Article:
Sunday, March 8

Spring {please come} Forward!

Spring is coming soon... and this is not based on a feeling, this is based on necessity.  SPRING HAS TO BE COMING SOON... therefore, spring is coming soon! 

Like I said in my last post, the snow is killing my painting productivity, and while some people are all about spring cleaning, I'm more about spring painting (and Greg will argue that I don't know what cleaning is until people are coming over... sometimes I am just in the middle of a project so the piles of things just accumulate... any other creative friends know what I mean?)  I have tables, and dressers, and night stands, and frames all begging for a new coat of paint (I totally sang half of this sentence as Ariel)! 

While my unpainted furniture babies sit all around the house, I sit in my craft room pinning projects and pining of paints past. So... today, while piles and piles of snow sit outside my window, I bring you my first big painting project I did for the house (other than painting every freakin' wall and cabinet in this place).

Now, before we go any further, I am going to need you to pretend that the top of that table is black (future painting project) and that there is a crystal chandelier above the table.  Can you see it? Okay, good! These are Craig's list chairs that I was able to get for $60 (that included a table, whom is no longer with us... RIP table).  These chairs, however, were not always black, white, and upholstered in fun fabrics.

Here's the before!

Greg is driven crazy by the amount of chairs and tables that we have in the house, so when he came home to a kitchen with an additional six chairs... well... I enjoyed it! As you can see the chairs were brown with a cream-ish upholstery.  Upon closer inspection, the chairs had a lot of that that sticky build up that kitchen items can get covered in if they aren't cleaned regularly... and the seats seemed to have originally been white.

    1. REMOVE SEATS: If your chairs are upholstered, like mine, remove the seats by unscrewing them with a drill.  You can remove the fabric to prepare for re-upholstery, but I left mine on because it was such a light color and wouldn't show through my new fabric.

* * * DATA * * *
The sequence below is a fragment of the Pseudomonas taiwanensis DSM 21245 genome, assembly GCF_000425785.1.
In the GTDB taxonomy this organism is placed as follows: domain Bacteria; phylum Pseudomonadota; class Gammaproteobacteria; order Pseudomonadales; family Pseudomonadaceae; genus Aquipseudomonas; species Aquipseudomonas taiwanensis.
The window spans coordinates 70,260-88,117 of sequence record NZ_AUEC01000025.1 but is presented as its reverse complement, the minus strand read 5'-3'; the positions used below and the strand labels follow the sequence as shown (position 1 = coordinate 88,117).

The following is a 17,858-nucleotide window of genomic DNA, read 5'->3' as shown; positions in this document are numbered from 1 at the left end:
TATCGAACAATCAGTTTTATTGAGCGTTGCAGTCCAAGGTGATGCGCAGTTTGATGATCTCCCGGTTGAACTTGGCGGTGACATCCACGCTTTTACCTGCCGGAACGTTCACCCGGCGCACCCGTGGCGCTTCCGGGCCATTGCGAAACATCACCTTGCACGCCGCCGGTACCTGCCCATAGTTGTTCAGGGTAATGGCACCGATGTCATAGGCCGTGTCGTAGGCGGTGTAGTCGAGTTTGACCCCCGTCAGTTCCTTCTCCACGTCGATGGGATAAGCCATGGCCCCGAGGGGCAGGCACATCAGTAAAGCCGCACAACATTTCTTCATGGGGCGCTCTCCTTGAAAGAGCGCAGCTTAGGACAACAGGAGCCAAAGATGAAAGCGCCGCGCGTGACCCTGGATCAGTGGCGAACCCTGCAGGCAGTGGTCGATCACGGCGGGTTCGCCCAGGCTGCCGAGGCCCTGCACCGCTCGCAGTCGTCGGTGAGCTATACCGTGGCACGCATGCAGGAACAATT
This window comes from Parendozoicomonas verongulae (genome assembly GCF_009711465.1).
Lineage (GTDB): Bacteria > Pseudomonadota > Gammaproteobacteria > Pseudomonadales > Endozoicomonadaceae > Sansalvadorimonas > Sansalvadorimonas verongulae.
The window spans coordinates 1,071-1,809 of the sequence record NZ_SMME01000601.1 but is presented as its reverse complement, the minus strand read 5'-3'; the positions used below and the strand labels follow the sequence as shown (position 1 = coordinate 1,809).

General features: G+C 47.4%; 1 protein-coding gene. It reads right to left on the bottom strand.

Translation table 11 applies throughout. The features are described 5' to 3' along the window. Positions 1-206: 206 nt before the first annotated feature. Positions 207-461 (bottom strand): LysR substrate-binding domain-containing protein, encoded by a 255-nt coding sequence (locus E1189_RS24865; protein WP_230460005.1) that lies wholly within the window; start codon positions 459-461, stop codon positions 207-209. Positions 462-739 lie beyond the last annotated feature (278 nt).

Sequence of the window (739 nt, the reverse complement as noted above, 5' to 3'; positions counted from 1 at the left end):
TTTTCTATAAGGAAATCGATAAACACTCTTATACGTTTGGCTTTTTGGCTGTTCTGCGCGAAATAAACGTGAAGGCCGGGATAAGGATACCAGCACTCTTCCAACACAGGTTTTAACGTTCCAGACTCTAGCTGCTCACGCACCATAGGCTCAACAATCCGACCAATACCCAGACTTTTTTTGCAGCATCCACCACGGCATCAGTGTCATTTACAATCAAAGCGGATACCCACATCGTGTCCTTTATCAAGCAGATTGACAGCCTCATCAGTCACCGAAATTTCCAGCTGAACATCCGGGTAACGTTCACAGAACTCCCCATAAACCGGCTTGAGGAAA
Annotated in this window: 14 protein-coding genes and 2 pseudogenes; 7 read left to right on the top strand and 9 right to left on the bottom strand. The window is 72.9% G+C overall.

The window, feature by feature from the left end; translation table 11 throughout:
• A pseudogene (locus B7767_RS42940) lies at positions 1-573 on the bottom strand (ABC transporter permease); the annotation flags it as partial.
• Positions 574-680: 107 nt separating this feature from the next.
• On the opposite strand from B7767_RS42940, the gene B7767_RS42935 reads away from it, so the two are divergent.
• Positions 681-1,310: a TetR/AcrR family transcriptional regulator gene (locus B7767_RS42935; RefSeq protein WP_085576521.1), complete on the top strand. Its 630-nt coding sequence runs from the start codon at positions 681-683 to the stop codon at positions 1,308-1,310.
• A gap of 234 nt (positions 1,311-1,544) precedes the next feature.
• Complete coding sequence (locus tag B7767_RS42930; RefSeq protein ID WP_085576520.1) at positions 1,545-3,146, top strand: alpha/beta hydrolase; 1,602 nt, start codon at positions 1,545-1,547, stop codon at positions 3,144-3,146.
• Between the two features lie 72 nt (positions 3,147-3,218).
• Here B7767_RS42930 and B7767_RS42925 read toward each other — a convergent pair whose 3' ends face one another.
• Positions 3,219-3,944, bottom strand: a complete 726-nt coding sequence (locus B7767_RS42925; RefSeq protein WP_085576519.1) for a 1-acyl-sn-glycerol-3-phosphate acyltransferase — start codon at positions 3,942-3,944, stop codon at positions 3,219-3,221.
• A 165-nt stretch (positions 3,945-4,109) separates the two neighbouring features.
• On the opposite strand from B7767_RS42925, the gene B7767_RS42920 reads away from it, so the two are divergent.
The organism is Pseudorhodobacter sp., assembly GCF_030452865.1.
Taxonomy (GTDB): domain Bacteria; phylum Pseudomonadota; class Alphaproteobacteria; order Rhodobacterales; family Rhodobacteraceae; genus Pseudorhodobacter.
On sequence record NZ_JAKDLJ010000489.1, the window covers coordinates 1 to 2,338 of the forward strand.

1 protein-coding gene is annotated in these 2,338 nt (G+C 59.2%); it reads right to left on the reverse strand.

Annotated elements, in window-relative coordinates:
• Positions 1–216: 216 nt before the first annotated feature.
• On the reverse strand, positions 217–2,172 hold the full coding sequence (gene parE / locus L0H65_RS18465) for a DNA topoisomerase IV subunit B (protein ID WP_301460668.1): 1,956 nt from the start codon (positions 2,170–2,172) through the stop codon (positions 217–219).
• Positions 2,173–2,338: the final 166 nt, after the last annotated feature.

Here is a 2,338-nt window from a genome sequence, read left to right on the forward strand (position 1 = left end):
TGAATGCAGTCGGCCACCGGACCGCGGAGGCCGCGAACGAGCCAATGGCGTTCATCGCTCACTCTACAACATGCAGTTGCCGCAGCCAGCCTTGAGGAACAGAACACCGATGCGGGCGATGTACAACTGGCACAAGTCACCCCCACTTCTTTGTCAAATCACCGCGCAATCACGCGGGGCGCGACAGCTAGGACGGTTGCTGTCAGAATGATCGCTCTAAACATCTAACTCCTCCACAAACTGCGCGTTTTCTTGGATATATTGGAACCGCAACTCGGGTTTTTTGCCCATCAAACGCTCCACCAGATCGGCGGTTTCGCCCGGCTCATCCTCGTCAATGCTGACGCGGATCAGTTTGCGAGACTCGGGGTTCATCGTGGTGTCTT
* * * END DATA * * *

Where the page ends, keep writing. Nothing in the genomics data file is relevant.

2. CLEAN: The chairs had to be cleaned, so I used a sponge and some soapy water.  Some dirt came off, but the build up still remained.

    3. DEGLOSS/SAND: I was lucky enough to have chemical sander leftover from my cabinet painting kit. Instead of actually sanding the chairs with sand paper, I used Rust-oleum Cabinet Transformations Deglosser, according to the instructions. This removed the build up, which you can see on the top of this chair... the finish and stain were actually removed off that part too.


    These chairs were definitely old, so I did not have a hard time removing the gloss/sheen from them, but if you have newer chairs you may want to use some actual sand paper, after this step, just to be safe. **Make sure to use gloves and put protective plastic over the area you're working on top of. **

    4. PRIME: Such an annoying step, but also very worth it! Primer helps the paint adhere to the surface better, prevents chipping, and makes the paint finish more even.  I did 2-3 coats of Zinsser primer.  I lightly spray left to right, then stop, then right to left.  It may looking patchy at first, but you want to spray lightly so that you don't get paint drips. Some say to lightly sand in between coats of primer, but I didn't, unless I saw a clearly uneven spot or drip.

    5. PAINT: Yay! The part you've been waiting for. Just like with the primer, spray with light even strokes. I used Valspar High Gloss Spray Paint in black and white. I obviously worked into the night because I wanted these done... also great if you want to paint in your pjs... braless, haha! I used an old table and boxes to prop up the chairs so that I could get a more even spray on the bottom.  Elevating the chairs made it easier to see spots I missed.  I'd say I did about 3-4 coats on the chairs. One of those coats was extra after I had to sand and fix the flourish-y detail on the top of the chair (I explain that below).  If you're going for the distressed look, I bet you can do less.